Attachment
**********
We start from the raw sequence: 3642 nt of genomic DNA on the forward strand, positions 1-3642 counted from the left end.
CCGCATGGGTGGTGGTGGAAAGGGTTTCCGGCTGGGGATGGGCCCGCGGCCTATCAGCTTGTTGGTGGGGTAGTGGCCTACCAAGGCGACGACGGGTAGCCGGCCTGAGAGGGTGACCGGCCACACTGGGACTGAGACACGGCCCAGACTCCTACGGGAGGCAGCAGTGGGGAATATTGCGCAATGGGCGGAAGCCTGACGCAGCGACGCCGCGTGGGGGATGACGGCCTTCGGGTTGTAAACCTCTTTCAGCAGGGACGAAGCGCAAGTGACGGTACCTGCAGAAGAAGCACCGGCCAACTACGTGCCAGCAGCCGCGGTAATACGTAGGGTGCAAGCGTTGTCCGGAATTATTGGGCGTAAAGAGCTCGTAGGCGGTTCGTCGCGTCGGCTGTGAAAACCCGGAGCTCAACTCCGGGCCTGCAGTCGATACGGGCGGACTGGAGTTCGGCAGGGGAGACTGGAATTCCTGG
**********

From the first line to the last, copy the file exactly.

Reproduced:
We start from the raw sequence: 3642 nt of genomic DNA on the forward strand, positions 1-3642 counted from the left end.
CCGCATGGGTGGTGGTGGAAAGGGTTTCCGGCTGGGGATGGGCCCGCGGCCTATCAGCTTGTTGGTGGGGTAGTGGCCTACCAAGGCGACGACGGGTAGCCGGCCTGAGAGGGTGACCGGCCACACTGGGACTGAGACACGGCCCAGACTCCTACGGGAGGCAGCAGTGGGGAATATTGCGCAATGGGCGGAAGCCTGACGCAGCGACGCCGCGTGGGGGATGACGGCCTTCGGGTTGTAAACCTCTTTCAGCAGGGACGAAGCGCAAGTGACGGTACCTGCAGAAGAAGCACCGGCCAACTACGTGCCAGCAGCCGCGGTAATACGTAGGGTGCAAGCGTTGTCCGGAATTATTGGGCGTAAAGAGCTCGTAGGCGGTTCGTCGCGTCGGCTGTGAAAACCCGGAGCTCAACTCCGGGCCTGCAGTCGATACGGGCGGACTGGAGTTCGGCAGGGGAGACTGGAATTCCTGG